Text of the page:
Barbara Byrne Legal Aid Society
The unit is the Legal Aid Society`s innovative forensic group dedicated to ensuring strong representation of its clients and fighting to keep unreliable forensic science out of court. Recognizing the growing importance of dna`s role in law enforcement, Criminal Practice launched the DNA Unit in 2013. The unit, which consists of eleven full-time lawyers, a scientist and a paralegal, supports lawyers throughout legal assistance who represent clients across the city in cases with DNA evidence. The DNA unit also trained members of the Defence Bar from across the country on forensic DNA issues such as cross-examination of an analyst. probabilistic genotyping; admissibility procedures; and genetic privacy issues. The unit, for example, created a cross-to-kill training sponsored by the New York State Association of Criminal Defense Lawyers. and provided training at the Innocence Project/NACDL-sponsored Forensic College and the annual conference of California Attorneys for Criminal Justice/California Association of Public Defenders. The DNA Unit ensures that our clients` interests are represented in matters of judicial policy when regulations or laws threaten their rights. Members of the unit sent public comments to the National Institute of Standards and Technology calling for a moratorium on the use of unfair forensic algorithms, and to the New York State Forensic Science Commission on a proposal to approve family research.
Members have also testified before numerous New York City Council hearings on medico-legal issues; filed an OIL litigation in which the Legal Aid Society received more than 800 pages of files containing OCME case handling errors; analyzed and commented on the New York draft law on laboratory defects; was a member of the DNA Consensus Body of Standards Board of the American Academy of Forensic Sciences (AAFS); and filed amicus Curiae briefs on important issues of forensic science in California with the Second Circuit in New York. Finally, the unit continued to address DNA and forensic issues faced by clients through remote representation and worked to protect the genetic privacy of George Floyd protesters arrested by the NYPD. The DNA unit has filed significant CHALLENGES to the admissibility of DNA evidence, including the successful exclusion of STRmix`s results under a New York State law in People v. Hillary, a case that involved conflicting results from two probabilistic genotyping programs and attracted national attention. The DNA unit also argued in People v. Collins, 49 Misc.3d 595 (Kings Co. Sup. Ct. 2015), a Frye hearing at which eleven scientists testified, including some of the world`s best-known and most respected forensic scientists.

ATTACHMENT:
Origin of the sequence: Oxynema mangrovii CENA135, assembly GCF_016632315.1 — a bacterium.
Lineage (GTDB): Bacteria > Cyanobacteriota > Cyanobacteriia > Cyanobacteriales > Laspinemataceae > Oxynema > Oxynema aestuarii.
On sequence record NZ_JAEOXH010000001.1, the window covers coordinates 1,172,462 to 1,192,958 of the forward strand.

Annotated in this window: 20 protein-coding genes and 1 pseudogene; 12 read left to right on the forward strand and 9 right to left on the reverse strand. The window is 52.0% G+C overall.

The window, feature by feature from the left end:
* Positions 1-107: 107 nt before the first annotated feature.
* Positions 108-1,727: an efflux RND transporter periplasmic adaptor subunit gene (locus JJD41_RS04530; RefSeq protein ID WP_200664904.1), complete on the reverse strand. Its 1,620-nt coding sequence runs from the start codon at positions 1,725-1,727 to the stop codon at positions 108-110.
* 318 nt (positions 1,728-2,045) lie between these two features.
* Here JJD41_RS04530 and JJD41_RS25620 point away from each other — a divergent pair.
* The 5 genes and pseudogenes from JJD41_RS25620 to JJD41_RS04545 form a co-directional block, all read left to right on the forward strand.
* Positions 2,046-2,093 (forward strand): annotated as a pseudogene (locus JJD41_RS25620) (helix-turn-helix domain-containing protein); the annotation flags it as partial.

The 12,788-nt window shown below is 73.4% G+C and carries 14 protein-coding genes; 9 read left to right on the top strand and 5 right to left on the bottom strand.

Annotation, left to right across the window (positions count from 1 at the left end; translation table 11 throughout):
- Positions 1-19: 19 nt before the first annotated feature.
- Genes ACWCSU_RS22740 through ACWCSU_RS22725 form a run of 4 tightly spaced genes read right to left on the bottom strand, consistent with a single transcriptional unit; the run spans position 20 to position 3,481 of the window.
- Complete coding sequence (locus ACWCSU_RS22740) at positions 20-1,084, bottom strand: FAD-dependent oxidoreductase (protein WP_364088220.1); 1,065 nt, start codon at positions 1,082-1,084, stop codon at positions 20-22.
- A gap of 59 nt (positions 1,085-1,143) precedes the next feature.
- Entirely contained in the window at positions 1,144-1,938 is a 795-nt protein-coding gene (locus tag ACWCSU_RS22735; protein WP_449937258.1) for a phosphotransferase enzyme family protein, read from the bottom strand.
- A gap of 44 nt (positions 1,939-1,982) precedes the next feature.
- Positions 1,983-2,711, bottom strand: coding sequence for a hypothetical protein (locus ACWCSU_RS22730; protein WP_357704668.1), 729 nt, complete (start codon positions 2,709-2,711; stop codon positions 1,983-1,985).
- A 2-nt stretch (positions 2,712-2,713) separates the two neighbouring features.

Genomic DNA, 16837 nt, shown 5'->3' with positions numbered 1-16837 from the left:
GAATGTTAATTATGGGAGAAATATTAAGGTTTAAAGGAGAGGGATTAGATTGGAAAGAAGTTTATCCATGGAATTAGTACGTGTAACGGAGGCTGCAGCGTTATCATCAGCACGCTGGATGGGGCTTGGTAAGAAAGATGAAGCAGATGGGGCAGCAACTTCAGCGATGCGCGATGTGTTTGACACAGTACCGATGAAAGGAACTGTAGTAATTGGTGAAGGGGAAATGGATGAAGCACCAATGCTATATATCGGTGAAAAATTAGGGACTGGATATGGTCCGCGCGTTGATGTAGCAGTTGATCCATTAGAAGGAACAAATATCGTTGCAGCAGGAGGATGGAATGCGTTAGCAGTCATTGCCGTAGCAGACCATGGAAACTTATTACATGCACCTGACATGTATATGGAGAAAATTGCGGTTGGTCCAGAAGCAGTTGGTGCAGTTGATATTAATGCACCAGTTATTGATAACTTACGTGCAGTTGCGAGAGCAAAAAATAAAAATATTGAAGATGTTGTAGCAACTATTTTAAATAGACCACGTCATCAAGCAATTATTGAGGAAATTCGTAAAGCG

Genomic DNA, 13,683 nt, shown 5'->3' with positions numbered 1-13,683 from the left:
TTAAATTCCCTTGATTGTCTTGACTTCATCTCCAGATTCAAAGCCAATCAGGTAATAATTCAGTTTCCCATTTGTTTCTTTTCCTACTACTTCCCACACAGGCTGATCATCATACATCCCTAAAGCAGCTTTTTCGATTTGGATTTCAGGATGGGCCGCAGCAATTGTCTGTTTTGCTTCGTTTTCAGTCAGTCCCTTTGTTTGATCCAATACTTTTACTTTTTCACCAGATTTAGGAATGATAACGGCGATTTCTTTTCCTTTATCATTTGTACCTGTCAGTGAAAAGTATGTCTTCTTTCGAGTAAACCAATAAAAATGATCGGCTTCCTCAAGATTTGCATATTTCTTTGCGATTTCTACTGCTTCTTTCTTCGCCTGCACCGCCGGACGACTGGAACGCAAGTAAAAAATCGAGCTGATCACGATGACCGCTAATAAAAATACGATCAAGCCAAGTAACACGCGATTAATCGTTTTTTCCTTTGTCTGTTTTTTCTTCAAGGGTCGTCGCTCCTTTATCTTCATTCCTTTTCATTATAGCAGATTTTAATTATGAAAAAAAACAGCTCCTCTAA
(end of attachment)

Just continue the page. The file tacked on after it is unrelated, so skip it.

The court ruled that the New York City Office of the Chief Medical Examiner`s (OCME) low copy number (LCN) DNA tests and the Forensic Statistical Tool (TSF), an internal statistical method for complex mixtures that cannot be completely separated, were both inadmissible. The DNA unit also participated in the lawyers` strike squad working on habeas corpus efforts to free people from dangerous remand on Rikers Island and reduce the prison population in anticipation of COVID-19, which is negatively impacting inmates. The DNA unit defends those affected by discriminatory, biased or unfair forensic analysis by defending clients, preventing harm to communities by educating stakeholders, and tracking changes in policies and laws. The DNA unit also kept away from other questionable forensic analyses. In 2020, DNA unit attorney Kyla Wells, along with Bronx employee attorney Nicolas Schumann-Ortega, and colleagues from the Bronx Defenders, conducted New York State`s first evidence on the admissibility of firearms and corresponding tool brand models. This litigation led to the landmark decision, People v. Ross, 68 Misc.3d 899 (Sup. Ct. Bronx Co.
2020), who concluded that this type of evidence was not admissible in court. The Unit`s litigation has also resulted in significant limitations to evidence of comparison of harmful fingerprints and tool marks. In this unprecedented time when COVID-19 has brought immense uncertainty to both the workplace and the justice system, the Legal Aid Society`s DNA unit has continued to serve the New York community virtually. While advising lawyers from all of the legal aid society`s practice groups in cases where forensics plays an important role, the unit has also undertaken its own projects to help New Yorkers. The DNA unit has also presented at national scientific conferences, including presentations on scientific topics in 2018, 2019, 2020 and 2021 at the annual meeting of the American Academy of Forensic Sciences. Members also presented the need for a review of the source code at the 2018 Green Mountain DNA Conference; and the impact of visits on probability rates and false positives with the TSP at the Proceedings of the 2015 International Symposium on Error Management in Forensic Science, organized by the National Institute of Standards and Technology (NIST). Educating the defense and scientific communities on issues related to forensic DNA The DNA Unit held its first series of summer trainings for hundreds of defense lawyers from across the country, providing in-depth technical knowledge and practical advice on forensic topics such as DNA evidence, probabilistic genotyping, proof of fingerprints and marks of firearms and tools.